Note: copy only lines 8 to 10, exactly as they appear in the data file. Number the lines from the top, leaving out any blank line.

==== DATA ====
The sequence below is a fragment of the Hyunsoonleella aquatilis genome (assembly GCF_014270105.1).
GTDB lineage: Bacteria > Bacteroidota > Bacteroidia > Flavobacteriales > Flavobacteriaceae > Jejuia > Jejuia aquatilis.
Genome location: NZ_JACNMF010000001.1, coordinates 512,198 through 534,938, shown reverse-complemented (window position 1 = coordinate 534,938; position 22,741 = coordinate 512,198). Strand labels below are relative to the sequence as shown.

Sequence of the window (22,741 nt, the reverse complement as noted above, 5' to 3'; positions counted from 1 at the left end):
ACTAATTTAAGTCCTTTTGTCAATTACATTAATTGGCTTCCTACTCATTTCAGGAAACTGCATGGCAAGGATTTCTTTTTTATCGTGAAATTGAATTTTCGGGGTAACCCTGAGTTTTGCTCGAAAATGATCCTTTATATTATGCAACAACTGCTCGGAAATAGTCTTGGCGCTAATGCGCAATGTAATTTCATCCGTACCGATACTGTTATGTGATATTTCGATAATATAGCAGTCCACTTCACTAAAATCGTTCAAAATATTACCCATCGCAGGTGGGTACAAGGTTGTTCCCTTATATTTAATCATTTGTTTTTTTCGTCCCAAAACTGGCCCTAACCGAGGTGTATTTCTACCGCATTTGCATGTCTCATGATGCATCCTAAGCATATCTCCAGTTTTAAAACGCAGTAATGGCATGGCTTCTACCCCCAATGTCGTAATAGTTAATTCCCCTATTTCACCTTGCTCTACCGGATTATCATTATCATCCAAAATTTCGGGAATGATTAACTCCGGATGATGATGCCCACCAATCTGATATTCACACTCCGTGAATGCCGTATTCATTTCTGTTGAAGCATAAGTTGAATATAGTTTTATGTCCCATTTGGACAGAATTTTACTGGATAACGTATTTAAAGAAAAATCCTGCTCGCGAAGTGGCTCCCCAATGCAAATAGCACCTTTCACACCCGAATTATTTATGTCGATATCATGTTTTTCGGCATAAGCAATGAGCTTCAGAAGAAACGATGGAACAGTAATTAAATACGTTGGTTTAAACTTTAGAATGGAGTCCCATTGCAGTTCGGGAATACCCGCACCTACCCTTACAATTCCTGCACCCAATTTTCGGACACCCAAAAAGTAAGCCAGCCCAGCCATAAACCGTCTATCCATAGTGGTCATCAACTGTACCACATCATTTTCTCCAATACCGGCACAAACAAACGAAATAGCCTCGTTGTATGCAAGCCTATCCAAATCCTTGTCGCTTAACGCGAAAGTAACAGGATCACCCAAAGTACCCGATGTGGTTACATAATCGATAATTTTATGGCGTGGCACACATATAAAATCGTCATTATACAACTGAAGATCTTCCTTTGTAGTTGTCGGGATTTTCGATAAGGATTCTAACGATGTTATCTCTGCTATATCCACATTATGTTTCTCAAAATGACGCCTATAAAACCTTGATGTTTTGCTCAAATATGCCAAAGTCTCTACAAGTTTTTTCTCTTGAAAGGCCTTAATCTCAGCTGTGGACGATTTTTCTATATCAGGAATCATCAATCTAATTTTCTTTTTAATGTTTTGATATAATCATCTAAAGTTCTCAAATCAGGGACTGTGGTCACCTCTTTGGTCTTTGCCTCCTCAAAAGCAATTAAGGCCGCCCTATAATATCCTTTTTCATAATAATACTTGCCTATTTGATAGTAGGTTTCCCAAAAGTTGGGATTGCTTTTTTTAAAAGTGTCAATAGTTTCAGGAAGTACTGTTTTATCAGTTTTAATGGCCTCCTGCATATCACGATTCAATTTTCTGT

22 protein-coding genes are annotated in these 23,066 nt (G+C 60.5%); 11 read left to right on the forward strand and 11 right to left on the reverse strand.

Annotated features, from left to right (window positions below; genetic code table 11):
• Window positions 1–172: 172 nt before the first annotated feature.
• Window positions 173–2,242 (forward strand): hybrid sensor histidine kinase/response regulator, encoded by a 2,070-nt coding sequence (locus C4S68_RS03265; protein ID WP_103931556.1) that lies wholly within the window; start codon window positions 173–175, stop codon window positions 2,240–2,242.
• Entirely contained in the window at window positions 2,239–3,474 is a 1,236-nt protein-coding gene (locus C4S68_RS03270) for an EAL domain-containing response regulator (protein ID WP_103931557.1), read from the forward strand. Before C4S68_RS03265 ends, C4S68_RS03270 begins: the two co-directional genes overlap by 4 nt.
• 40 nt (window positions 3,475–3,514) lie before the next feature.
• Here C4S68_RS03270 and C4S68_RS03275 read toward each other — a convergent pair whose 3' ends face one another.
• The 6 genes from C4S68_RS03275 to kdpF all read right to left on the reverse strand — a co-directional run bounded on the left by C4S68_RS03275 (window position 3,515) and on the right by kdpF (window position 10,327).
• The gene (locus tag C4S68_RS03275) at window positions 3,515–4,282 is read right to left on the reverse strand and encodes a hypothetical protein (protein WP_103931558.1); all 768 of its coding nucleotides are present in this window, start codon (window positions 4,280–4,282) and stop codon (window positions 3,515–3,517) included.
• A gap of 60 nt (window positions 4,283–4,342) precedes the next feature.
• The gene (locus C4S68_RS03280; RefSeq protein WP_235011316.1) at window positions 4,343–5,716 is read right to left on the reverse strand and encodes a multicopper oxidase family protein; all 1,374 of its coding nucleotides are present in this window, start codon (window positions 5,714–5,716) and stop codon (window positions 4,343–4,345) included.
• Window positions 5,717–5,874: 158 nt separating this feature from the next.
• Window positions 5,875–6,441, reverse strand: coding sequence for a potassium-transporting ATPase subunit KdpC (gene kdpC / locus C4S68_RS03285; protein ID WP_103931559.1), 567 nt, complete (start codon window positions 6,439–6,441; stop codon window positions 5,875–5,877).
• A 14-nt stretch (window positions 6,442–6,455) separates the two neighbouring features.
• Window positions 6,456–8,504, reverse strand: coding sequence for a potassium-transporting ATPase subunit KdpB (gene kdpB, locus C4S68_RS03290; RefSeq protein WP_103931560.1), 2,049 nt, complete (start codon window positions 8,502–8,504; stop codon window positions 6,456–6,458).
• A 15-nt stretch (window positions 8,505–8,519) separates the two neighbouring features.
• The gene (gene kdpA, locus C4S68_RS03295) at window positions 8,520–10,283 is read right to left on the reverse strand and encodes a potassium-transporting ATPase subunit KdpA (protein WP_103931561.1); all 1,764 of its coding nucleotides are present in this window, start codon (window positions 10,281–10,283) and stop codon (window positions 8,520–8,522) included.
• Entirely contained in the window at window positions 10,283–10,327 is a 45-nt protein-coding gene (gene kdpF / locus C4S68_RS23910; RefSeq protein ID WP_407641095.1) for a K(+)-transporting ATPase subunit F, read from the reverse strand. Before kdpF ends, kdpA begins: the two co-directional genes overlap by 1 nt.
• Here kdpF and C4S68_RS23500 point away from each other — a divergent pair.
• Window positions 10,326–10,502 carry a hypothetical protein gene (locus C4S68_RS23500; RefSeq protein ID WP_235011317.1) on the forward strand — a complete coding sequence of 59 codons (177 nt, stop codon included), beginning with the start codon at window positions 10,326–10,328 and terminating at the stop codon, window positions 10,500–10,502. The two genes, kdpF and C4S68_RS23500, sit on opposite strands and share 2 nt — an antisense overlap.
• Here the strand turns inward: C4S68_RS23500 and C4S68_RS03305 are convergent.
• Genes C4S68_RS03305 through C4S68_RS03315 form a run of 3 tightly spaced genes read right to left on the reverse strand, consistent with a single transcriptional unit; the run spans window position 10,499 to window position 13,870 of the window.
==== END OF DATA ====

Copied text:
• Window positions 1–172: 172 nt before the first annotated feature.
• Window positions 173–2,242 (forward strand): hybrid sensor histidine kinase/response regulator, encoded by a 2,070-nt coding sequence (locus C4S68_RS03265; protein ID WP_103931556.1) that lies wholly within the window; start codon window positions 173–175, stop codon window positions 2,240–2,242.
• Entirely contained in the window at window positions 2,239–3,474 is a 1,236-nt protein-coding gene (locus C4S68_RS03270) for an EAL domain-containing response regulator (protein ID WP_103931557.1), read from the forward strand. Before C4S68_RS03265 ends, C4S68_RS03270 begins: the two co-directional genes overlap by 4 nt.